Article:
AU ABROAD

the AU interview: Aluna Francis of AlunaGeorge (London)

AlunaGeorge

“It’s really fun to speak to some real people in Australia before we get there, because obviously we won’t know anyone!”

With her sweet-as-pie, distinctly British voice, genuine girl-next-door vibe and serious fashion cred... I have a feeling Aluna Francis will have no trouble making new friends.

AlunaGeorge have been touring Europe and the UK, collaborating with fellow young Brit dance sensation Disclosure on the international hit ‘White Noise’, releasing their own hit singles and a debut album and playing the Moschino show at London Fashion Week, among other things.

You’re coming over to Australia to play Listen Out, a boutique music ‘party’ - are you looking forward to it?

Now that you’ve called it a party, I’m really looking forward to playing it. When we first started playing shows, we found that we’d get put on really weird ones with indie pop bands just before us and loads of live instruments. So I imagine there will be more of our style performers.

What can the audience expect from your show?

A louder, slightly more acoustic version of our songs. We try and keep as close as possible to the original recordings. We’ve got a live bass player, a live hybrid kit, live keys. It has some softer moments here and there.

Listen Out have described their acts as Intelligent Dance Music (or IDM) and everyone’s been speculating as to what that really means. What does the category mean to you?

I think it has something to do with having a traditional song-writing process involved with the music. If you listen to our lyrics, you should be able to hear meaning and intelligence coming through there. They are actually personal stories from real people, but you can move your body at the same time.

What’s the process from writing your music to recording? Where do you begin?

George and I share the songwriting pretty much down the middle. Our strict ballparks are that he does production and I sing. But anything else inbetween we share, so that means that inspiration comes from loads and loads of different places each time. We don’t analyse it too much - if we have a feeling, we just kind of go with it that day. We think of it as like when you get food in foil-fresh packaging - we seal the deal early on to keep it fresh.

You’ve recently been signed to an international modelling agency. What does that kind of exposure (the fashion, the image) mean to you as a female musician?

Well it kind of seems like a standard thing over here [in the UK]. Loads of musicians we know are with an agency or the same agency. A lot of agencies tend to work with artists on the side because there seems to have been that cross-over for quite a long time. There’s Lana Del Rey, there’s Rita Ora, there are other presenters like Alexa Chung and people like that. We don’t really get to see the fashion world in the same way as a proper model would, which is kind of nice. We just sort of turn up and get treated like real people would. The fashion world was also an early supporter of us because of that cross-over.

You have this pop side that’s getting you into the charts, but you also have a funky electro sound that’s quite unique. Is that your intention to cross those musical worlds?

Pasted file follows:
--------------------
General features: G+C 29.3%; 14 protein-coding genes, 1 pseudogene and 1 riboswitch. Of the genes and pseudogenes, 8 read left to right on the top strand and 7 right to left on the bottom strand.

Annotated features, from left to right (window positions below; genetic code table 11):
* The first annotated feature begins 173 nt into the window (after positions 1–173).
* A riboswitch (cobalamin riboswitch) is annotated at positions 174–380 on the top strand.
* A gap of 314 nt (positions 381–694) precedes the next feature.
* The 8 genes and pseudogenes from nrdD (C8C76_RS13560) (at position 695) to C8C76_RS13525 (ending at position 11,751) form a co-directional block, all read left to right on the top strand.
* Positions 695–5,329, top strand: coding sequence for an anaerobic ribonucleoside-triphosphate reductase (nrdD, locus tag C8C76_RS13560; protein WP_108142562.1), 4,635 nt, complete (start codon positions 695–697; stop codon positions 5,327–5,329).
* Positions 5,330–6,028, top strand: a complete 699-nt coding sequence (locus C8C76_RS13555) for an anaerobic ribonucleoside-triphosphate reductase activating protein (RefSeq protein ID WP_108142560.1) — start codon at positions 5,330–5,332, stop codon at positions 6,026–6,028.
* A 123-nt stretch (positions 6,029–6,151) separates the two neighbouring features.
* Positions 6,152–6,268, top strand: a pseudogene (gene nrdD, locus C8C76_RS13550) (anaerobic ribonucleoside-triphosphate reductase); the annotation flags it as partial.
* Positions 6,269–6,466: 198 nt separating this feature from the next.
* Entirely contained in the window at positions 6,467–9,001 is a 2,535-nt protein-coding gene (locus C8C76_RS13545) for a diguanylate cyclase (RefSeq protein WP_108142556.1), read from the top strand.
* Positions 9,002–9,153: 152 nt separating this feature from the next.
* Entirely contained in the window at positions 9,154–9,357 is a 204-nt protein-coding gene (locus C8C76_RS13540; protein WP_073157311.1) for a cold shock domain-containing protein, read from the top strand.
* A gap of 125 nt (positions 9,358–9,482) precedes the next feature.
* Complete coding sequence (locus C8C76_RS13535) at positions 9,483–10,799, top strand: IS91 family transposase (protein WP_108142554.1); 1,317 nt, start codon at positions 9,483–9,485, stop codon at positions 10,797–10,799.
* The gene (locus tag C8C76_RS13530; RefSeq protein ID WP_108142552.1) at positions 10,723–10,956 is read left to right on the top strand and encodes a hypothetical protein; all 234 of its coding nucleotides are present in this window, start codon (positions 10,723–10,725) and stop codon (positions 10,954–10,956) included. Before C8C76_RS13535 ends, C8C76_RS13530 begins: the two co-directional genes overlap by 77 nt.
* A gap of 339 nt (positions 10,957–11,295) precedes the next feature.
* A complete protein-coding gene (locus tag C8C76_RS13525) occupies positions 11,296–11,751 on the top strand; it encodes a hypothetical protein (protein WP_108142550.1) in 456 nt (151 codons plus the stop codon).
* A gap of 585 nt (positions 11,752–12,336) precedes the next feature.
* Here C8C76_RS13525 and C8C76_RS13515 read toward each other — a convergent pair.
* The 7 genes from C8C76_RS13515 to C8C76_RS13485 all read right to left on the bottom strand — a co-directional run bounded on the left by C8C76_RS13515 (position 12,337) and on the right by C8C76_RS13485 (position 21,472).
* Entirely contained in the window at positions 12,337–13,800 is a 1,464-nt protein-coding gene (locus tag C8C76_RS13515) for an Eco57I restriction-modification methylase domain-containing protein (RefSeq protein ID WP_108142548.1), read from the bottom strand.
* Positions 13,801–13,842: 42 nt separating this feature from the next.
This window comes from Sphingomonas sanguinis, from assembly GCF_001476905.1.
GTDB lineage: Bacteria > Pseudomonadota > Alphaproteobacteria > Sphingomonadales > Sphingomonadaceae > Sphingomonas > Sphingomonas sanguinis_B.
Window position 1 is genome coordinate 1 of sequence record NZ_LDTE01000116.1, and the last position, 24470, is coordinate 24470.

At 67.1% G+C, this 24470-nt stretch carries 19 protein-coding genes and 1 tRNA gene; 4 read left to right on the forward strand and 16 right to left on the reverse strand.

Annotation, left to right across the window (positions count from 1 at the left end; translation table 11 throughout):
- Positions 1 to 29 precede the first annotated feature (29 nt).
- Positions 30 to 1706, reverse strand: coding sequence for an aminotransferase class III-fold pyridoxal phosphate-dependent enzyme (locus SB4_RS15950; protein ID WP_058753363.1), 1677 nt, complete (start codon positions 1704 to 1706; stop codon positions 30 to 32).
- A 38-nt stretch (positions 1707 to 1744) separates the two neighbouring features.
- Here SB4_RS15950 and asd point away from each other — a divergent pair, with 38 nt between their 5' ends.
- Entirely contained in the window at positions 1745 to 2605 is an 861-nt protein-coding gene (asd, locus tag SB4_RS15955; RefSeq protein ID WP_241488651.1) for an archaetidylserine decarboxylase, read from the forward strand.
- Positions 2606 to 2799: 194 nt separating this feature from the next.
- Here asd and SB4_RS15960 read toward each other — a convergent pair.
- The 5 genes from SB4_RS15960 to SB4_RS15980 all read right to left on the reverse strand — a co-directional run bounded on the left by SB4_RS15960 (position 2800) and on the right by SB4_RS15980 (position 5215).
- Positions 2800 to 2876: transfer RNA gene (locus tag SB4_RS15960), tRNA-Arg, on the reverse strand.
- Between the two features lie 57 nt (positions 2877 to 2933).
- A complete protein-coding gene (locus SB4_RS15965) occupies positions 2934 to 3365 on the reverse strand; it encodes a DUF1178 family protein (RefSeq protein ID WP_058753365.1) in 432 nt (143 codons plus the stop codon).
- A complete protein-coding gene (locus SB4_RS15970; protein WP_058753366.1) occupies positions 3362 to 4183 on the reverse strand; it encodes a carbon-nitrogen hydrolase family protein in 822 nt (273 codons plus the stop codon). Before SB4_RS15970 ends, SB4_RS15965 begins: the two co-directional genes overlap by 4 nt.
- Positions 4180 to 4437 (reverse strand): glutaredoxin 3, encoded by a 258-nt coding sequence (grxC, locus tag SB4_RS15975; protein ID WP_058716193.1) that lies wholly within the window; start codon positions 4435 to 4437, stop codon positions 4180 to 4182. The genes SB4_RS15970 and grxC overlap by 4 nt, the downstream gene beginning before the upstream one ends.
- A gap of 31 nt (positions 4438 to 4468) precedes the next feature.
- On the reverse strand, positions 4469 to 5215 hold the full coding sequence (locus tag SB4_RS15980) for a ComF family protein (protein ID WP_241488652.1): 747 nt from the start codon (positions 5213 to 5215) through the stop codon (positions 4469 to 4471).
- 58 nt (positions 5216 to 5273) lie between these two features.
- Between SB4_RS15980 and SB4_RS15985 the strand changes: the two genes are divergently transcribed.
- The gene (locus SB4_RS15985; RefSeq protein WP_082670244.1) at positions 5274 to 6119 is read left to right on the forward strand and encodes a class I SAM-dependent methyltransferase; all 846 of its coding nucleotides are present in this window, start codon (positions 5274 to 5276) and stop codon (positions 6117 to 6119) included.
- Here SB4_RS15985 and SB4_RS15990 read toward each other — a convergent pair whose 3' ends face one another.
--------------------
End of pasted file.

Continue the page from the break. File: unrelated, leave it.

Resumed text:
Not when we’re writing, we just do whatever we want musically. I guess it’s only in the last year that the general public has decided it makes sense to say the word ‘pop’. For the first two years, we were pretty obscure and people didn’t really know what to call our music. They’d just say: “Yeah, I like this song, but I don’t know what it is.” So it’s really nice that people have decided to take it at face value and just say: “Sure, yeah, this is normal. This is fine.” It’s quite a new thing for us.

How would you describe your music in your own words?

It’s kind of futuristic beats and stuff, weird noises and then a song on top. It has a kind of futuristic element to it, but then it harks back to the old days of traditional songwriting.

Are you inspired by any other musicians?

I know that George does get inspired by other people’s music when he’s producing. I’m not usually inspired by that. I’m inspired by an interesting story that evokes a certain kind of melody in your head; or I’ll be inspired by something George has created while messing about in the studio.

When you come to Australia, do you have any plans to get up to anything ‘Aussie’ like, I dunno, hold a koala?

Haha! I’m going to be eating so much food, because I’ve heard that Australia does food like no other country! Food is my number one hobby, sport, pastime... everything. Also probably some kind of nice [beauty] therapy.

Your debut album Body Music has just been released. What can people expect?

We just can’t wait for people to finally hear us as a band in the broader sense, rather than what they’ve just heard of the singles. I think the verdict will be in as to how people feel about us as a band, and I think they deserve to know. They’ve been having faith in us so far, so I can’t wait really. People coming to the shows will be more familiar with us and can just relax and enjoy the music.

If you could think of an ideal situation or place for people to listen to your music, where would that be?

It’s really funny because I was just at rehearsal the other day and there was a yellow MG parked outside. I thought “Oh my god, how good would it be to drive around and play our music in this gorgeous vintage car!” I just really loved that idea.

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AlunaGeorge play Listen Out in Sydney, Melbourne, Brisbane & Perth from Sept 28. More info here: http://listen-out.com.au/